Timesman does Las Vegas: Adam Nagourney had been a major reporter at the New York Times for many years.
We’re often puzzled by his work. Yesterday, he did Las Vegas.
Nagourney’s report was the featured piece in yesterday’s National section. Buttressed by a large photograph, it ate the entire top half of page A12, the National section’s first page.
Nagourney was writing about overcrowded schools. Headline included, he started off like this:
NAGOURNEY (10/7/14): Las Vegas Schools Groan From Growing PainsLater in his report, Nagourney described the gross overcrowding. Once again, he attributed “the enrollment surge” to recent gains in the Las Vegas economy, which are bringing people back into the area.
Schools in this suddenly robust community are so packed these days that 13 of them stay open 12 months a year. Children go to classes and eat lunch in cramped, windowless trailers, bustling with restless students. Thousands more take online classes at home, and school district administrators, desperate for space, are looking to abandoned strip malls for classrooms.
In one sense, this is good news as the new school year starts for the Clark County School District in southern Nevada: powerful evidence of the economic rebound that is sweeping across Las Vegas after what was, by almost every measure, the worst economic downturn in memory. After years of declining or flat population rates, people are moving back, looking for a place to live and seeking schools for their children.
Why has student enrollment grown? Because “people are moving back” as the economy recovers.
Still, the overcrowding is dire. A photo caption showed lunch being served at “a school that was built for 780 but where enrollment has topped 1,150.”
The negative spinoffs also seem dire. At one point, Nagourney described a stigma surrounding the portable classrooms being used at some schools:
NAGOURNEY: The pale-yellow trailers carry a stigma, as they resemble those used in California to accommodate prisoners. They have given rise to a language of euphemism: Trailers are called “portables,” while online schooling is referred to as “blended education.”The children think of themselves as prisoners! No wonder they can’t learn!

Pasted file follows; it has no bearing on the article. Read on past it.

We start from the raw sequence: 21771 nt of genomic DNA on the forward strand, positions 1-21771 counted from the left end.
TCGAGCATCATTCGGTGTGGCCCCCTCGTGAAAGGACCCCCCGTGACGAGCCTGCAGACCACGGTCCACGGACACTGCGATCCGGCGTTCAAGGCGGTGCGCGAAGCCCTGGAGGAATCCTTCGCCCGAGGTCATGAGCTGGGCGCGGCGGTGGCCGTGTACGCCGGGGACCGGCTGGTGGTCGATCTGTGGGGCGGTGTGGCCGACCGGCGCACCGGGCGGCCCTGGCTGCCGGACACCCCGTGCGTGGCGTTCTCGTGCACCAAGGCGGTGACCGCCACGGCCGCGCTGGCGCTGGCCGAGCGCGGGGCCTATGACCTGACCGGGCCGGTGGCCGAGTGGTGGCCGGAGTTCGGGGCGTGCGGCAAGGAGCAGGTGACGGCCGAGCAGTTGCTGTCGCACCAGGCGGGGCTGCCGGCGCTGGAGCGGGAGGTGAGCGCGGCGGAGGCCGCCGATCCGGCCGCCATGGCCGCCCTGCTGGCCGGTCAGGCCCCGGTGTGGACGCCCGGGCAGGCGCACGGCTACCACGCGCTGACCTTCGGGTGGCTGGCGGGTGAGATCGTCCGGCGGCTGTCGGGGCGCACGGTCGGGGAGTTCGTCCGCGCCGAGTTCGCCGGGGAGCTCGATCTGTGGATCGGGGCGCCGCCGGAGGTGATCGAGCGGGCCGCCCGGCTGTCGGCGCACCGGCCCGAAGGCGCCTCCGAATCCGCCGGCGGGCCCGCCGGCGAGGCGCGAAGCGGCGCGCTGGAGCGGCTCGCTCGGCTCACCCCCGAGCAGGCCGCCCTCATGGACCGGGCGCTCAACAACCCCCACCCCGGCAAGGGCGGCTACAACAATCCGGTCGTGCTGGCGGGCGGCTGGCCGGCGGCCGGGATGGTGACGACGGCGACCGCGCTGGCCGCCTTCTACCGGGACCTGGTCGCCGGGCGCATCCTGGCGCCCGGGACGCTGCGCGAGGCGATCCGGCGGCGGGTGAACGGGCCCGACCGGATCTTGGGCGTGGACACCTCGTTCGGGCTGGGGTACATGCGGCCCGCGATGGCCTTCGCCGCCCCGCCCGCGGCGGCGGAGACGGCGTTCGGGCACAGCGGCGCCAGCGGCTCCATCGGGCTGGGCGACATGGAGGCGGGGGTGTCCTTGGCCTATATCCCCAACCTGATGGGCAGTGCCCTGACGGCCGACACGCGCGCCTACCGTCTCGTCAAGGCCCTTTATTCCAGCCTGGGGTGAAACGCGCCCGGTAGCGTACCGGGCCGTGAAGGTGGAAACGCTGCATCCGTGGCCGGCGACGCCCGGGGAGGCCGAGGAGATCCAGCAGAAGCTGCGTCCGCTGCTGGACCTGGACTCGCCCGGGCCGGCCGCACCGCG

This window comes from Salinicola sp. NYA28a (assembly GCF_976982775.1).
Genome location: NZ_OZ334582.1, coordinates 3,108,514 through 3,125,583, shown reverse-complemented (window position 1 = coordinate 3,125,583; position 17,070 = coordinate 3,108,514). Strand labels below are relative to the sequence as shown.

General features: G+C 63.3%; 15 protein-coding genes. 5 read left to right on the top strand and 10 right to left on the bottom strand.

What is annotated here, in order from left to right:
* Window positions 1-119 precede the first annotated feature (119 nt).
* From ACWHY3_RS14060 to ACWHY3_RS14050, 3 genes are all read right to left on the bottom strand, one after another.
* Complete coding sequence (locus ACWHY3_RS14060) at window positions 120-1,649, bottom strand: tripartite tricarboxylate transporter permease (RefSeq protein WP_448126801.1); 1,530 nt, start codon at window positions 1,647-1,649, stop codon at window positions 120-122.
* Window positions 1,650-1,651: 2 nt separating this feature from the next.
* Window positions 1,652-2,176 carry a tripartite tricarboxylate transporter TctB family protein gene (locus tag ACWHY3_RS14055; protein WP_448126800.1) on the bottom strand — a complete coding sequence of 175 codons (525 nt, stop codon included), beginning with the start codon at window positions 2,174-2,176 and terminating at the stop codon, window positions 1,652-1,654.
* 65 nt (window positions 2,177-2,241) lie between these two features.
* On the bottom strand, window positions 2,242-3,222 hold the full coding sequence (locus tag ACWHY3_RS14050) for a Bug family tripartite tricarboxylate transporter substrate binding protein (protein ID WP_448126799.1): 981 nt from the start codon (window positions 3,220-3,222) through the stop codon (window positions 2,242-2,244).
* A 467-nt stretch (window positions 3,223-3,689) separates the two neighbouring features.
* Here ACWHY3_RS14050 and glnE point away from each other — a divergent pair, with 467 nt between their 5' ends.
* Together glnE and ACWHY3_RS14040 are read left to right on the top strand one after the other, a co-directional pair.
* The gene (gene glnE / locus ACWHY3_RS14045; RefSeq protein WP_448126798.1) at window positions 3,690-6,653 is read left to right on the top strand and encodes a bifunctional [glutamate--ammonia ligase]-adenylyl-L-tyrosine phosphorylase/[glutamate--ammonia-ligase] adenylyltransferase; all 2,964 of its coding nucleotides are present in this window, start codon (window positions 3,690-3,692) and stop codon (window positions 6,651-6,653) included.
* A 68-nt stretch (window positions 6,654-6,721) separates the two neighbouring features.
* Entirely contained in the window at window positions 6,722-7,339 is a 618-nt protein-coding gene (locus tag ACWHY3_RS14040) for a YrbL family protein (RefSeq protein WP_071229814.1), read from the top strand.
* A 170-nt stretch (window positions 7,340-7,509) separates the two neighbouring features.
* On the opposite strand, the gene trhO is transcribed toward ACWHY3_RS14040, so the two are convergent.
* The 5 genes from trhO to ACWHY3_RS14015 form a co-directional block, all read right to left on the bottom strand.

(Full disclosure: in the 1970s, we taught fifth grade in a portable classroom at a Baltimore City school. It was unbelievably nice. Those classrooms were known as “portables” even back then. This wasn’t seen as “euphemism.”)
It may well be that the Las Vegas schools are badly overcrowded. That said, we were puzzled when Nagourney provided his one basic statistic about the growth in enrollment.
How much has student enrollment grown? Early in his report, Nagourney wrote this:
NAGOURNEY: “I’ve already enrolled seven children today,” said Shawn E. Paquette, principal of Robert L. Forbuss Elementary School, perched at the edge of the desert here. Built for 780 students, the school last month had an enrollment of 1,150—and climbing. On Sept. 19, the Clark County School District reported that enrollment had reached 318,597 in its 357 schools, a record; it was 308,377 in 2012, when the economy was near its worst.Say what? By our reckoning, enrollment has grown by three percent over the last two years, since the time when the economy was near its worst. If the previous drop in student enrollment tracked the economic slump, that should have been the point when enrollment was somewhere near its lowest.
Clark County schools may be overcrowded, but that doesn’t sound like a massive jump in enrollment. And if that 2012 figure represented a low point in student enrollment, it sounds like enrollment might have been as large as it is today at some point before 2012.
What was enrollment like in 2008, before the collapse? Were the schools overcrowded back then?
We don’t doubt the possibility that Las Vegas (Clark County) schools are overcrowded. We’re just noting the puzzlement which often accompanies Nagourney’s news reports.
Nagourney’s limited data about enrollment don’t quite seem to support his thesis. But then, what else is new?
Mathematics is hard: In theory, Nagourney is describing overcrowding which has resulted from a three percent gain in enrollment.
How does he illustrate this problem? With a photo from the Norbuss school, where student enrollment exceeds capacity by almost fifty percent!
To us, those numbers don’t seem to add up. But then, what else is new?